By Kathleen Vanesian
By Amy Silverman
By Robrt L. Pela
By Jim Louvau
By Kathleen Vanesian
By Benjamin Leatherman
By New Times
By Becky Bartkowski
Whether you realize it or not, your day is a minefield of perception pitfalls. It starts with that first glance in the mirror, when your nose looks like a flamingo beak and that pimple looks like Mount Vesuvius. On the drive to work you wonder if that asshole cut you off or if you just weren't paying close enough attention. And at work, all it takes is one raised eyebrow from your boss to launch you into a frantic spiral of self-doubt.
It's a constant game, negotiating reality. And we need all the practice we can get.
The "Masters of Illusion" exhibition at Tempe Center for the Arts is like a mental fitness center. The show features 21 realist, photo-realist, and trompe l'oeil (French for "trick the eye") artists who paint, sculpt, and draw pieces meant to imitate reality with the utmost precision. Which they do — and they do it well. So well, in fact, it felt as though my negotiation skills went through boot camp.
Science says things (i.e., matter) have mass and occupy space. Those things can be measured, observed, and hold unique, specific properties. But the art in this show means to shake up those notions.
The best example is a ceramic sculpture of a candy dish by Kille Jo Harned. This small work is a simple silver pedestal candy dish holding a mound of those chalky, grandma-style pastel-colored mints. The metallic glaze of the dish looks like real silver and has a hyper-realistic patina. The candies are perfectly sculpted — each has a slightly varied shape and that strange, grainy texture. Set this sculpture on a coffee table and someone is bound to pop one of these babies in their mouth.
And that's why this piece is so nutty. It does almost everything the real thing does. It takes up the same space; it reflects light off its surfaces the same way, and it makes someone react just as they would if it were a real candy dish. Essentially, it means the same thing as a real one. The only difference is these "candies" would chip your tooth, not freshen your breath. But what if you don't like that kind of mint? (I don't think very many people do anyway.) If you're not going to eat a mint, this sculpture serves the same exact functions as the real thing. And how is that not real?
These pieces present a constant challenge to the ways in which we decide what's what.
Of course, this isn't a new concept; thanks to Belgian surrealist painter René Magritte, whose 1928 work The Treason of Images (the famous painting of a pipe with the inscription, "this is not a pipe") started this dialogue. I wouldn't say the artists in this show push the conversation much further; they just keep it going.
Take John L. Schieffer's Meeting Place, for example. Schieffer has a background as a graphic designer, children's book illustrator and art conservator who restores 19th-century American art. It's the perfect résumé for this kind of anal-retentive work, and his meticulous nature shows in this stunning oil painting.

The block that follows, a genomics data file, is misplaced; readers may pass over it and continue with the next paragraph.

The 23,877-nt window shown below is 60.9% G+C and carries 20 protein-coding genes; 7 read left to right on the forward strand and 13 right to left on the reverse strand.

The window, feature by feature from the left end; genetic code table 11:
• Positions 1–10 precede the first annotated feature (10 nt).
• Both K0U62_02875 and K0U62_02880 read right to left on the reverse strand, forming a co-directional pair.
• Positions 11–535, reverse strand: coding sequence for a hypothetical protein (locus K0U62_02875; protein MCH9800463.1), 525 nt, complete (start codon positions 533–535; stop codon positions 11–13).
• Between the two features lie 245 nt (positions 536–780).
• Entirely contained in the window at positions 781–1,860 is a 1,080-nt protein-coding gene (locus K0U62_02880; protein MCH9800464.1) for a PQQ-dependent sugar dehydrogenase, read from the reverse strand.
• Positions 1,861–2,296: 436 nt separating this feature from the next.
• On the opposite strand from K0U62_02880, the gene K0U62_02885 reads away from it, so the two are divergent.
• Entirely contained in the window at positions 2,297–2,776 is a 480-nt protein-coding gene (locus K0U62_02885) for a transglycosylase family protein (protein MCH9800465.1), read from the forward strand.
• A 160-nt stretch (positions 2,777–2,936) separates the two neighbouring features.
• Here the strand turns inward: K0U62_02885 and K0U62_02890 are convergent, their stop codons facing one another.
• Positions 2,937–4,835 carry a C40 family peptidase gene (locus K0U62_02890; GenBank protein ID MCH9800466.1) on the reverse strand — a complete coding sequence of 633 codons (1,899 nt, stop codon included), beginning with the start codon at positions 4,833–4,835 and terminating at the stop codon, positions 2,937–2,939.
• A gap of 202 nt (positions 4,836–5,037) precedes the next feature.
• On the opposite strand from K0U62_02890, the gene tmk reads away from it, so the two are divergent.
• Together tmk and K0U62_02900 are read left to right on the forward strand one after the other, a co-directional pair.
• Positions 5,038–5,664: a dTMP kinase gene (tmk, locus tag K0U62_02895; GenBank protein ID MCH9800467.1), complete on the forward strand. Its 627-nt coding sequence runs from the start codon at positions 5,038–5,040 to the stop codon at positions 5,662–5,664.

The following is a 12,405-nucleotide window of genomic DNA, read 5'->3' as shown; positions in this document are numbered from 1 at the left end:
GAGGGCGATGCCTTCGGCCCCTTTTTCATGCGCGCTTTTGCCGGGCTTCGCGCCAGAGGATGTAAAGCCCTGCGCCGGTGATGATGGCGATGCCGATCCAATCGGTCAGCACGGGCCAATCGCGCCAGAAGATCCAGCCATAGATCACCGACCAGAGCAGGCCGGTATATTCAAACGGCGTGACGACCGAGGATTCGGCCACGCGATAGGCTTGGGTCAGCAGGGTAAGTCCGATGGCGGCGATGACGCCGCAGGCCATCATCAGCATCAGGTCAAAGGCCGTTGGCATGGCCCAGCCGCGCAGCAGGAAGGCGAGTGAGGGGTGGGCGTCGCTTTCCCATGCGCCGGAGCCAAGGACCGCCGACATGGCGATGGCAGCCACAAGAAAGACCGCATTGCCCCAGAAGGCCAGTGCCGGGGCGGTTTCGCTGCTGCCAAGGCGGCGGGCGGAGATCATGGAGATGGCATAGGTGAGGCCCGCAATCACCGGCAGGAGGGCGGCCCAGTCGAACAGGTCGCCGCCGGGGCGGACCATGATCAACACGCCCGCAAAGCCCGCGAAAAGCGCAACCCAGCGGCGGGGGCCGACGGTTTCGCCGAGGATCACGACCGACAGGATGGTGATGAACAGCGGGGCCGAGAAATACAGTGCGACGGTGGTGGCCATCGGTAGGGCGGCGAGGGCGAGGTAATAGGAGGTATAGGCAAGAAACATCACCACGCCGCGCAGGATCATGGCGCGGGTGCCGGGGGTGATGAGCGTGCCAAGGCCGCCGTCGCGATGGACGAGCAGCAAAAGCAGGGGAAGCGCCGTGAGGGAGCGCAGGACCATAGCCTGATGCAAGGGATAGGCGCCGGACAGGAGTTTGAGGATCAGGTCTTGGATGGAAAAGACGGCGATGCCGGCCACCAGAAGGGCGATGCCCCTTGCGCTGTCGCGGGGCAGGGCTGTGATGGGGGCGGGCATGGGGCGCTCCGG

In it, a crumpled, rose-colored fabric hugs a pile of glass marbles. I would argue that capturing the depth and translucent properties of glass is one of the most challenging endeavors in painting — and Schieffer makes it look easy. More than 20 glass marbles huddle in the folds of the fabric. Midnight blue, ochre, seafoam green and ruby red swirl, bounce, and play off each other's round surfaces. My favorite marble was just a classic clear orb that Schieffer masterfully fills with color as if the clear glass were reaching out and sucking in any hue that got too close. The glowing swashes of color make it look like some sort of crystal ball for the cosmos.
Of course, it's easier to know the difference between a pile of marbles in your hand and a painting of marbles. But the painting forces you to be very specific with your definitions. Anyone might say, "There's a bunch of marbles." But that could apply to the painting or a handful of the real things. No big whoop when you're talking about marbles, but what about a bigger issue? Makes me wonder about other times we slack on such definitions and what the consequences of our laziness might be.
Not all the works focus so heavily on the discussion of definitions, however. The paintings of local artist Suzanne Falk, whose work I was thrilled to see in the show, are beautifully realistic but focus more on narrative — a non-linear sort of coo-coo narrative. I was already a fan of her work, so I really loved seeing The Day the Scissors Came to Bunnytown, in which Falk (who, surprisingly, is self-taught) displays her masterful grasp of photo-realism.
This still-life incorporates a number of nostalgic items, carefully arranged like a shrine to someone's childhood. All the stuff — a child's pair of scissors, a Mason jar with a butterfly inside, a bottle of molasses, a skewer puncturing rainbow marshmallows, and other random things — sits against a backdrop of a campy children's book illustration. The objects could easily have adorned the dresser top of some kid in the 1970s, and each one invokes the viewer to imagine some sort of childhood adventure to go along with the memento.